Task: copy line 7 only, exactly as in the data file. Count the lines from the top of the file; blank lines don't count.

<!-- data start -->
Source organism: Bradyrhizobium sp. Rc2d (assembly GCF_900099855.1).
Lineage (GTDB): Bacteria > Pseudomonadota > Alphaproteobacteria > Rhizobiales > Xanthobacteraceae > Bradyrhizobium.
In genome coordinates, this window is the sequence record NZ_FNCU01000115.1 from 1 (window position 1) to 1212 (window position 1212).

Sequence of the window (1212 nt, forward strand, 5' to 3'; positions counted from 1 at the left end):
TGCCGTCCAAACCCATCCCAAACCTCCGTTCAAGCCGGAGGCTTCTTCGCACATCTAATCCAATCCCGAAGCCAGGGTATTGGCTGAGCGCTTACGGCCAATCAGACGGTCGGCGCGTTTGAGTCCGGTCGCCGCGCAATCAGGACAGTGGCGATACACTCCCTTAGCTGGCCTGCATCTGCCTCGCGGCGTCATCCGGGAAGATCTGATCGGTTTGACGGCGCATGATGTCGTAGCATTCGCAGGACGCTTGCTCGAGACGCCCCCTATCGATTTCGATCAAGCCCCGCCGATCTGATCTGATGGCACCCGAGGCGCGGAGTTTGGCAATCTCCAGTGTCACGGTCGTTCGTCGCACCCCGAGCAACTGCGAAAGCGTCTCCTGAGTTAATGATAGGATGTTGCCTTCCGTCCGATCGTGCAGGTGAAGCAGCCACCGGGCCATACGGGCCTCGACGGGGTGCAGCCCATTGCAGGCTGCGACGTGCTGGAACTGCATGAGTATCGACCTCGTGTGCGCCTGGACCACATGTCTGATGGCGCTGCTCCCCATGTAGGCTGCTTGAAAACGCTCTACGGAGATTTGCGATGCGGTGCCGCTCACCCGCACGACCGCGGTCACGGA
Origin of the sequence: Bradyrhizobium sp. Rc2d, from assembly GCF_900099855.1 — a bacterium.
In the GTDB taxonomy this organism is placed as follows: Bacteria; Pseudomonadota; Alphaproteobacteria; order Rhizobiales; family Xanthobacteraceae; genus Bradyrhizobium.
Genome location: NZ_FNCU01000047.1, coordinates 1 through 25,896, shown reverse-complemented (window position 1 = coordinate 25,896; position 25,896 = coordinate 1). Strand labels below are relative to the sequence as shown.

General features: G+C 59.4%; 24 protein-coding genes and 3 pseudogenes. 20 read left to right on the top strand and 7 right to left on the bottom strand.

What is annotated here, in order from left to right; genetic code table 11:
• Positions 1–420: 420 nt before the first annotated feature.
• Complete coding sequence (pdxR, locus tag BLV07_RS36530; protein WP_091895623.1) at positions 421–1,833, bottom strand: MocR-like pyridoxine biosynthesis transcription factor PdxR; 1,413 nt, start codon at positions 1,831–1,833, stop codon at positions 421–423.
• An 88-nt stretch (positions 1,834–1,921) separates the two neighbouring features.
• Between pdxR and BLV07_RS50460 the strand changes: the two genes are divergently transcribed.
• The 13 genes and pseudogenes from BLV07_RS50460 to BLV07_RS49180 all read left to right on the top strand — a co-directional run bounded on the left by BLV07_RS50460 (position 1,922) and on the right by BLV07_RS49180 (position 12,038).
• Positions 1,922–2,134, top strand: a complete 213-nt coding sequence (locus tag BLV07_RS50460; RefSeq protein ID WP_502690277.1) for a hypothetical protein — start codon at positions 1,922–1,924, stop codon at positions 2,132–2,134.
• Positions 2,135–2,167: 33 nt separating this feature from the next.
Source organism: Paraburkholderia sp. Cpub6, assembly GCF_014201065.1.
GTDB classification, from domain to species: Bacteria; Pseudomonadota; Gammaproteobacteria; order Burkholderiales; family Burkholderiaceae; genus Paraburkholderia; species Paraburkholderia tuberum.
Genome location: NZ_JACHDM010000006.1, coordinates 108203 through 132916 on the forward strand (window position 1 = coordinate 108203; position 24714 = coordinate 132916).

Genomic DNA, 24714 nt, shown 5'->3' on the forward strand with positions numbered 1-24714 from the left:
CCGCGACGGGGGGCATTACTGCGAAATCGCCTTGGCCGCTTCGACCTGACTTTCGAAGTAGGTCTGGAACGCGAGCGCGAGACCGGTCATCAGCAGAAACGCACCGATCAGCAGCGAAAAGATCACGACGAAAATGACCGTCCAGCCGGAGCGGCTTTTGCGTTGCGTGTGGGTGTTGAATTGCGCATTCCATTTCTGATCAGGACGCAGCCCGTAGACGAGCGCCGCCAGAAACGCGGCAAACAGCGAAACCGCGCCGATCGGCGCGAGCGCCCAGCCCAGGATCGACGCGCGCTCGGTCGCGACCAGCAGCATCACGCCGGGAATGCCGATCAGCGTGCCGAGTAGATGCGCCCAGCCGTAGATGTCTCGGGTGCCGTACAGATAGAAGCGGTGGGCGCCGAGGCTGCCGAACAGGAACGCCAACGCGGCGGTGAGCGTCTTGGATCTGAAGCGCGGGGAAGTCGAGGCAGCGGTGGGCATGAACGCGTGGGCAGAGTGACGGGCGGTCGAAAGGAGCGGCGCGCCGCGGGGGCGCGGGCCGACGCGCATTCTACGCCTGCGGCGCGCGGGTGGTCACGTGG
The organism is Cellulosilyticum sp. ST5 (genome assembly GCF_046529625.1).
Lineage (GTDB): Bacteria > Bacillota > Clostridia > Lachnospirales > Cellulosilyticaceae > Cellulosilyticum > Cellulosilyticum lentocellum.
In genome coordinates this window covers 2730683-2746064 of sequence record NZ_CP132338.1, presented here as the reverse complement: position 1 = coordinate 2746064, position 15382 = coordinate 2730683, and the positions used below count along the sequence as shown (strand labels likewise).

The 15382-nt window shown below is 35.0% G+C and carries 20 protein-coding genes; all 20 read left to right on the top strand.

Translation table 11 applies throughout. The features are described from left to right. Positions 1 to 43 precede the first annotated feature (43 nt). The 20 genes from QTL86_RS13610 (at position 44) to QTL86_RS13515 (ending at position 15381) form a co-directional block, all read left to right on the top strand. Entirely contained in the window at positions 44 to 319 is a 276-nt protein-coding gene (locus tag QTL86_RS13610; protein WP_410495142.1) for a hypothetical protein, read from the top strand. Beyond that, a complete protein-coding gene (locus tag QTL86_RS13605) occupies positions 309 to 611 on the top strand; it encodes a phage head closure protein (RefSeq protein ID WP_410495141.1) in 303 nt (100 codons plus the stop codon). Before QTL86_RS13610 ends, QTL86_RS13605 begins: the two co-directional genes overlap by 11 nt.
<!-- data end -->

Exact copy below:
In the GTDB taxonomy this organism is placed as follows: Bacteria; Pseudomonadota; Alphaproteobacteria; order Rhizobiales; family Xanthobacteraceae; genus Bradyrhizobium.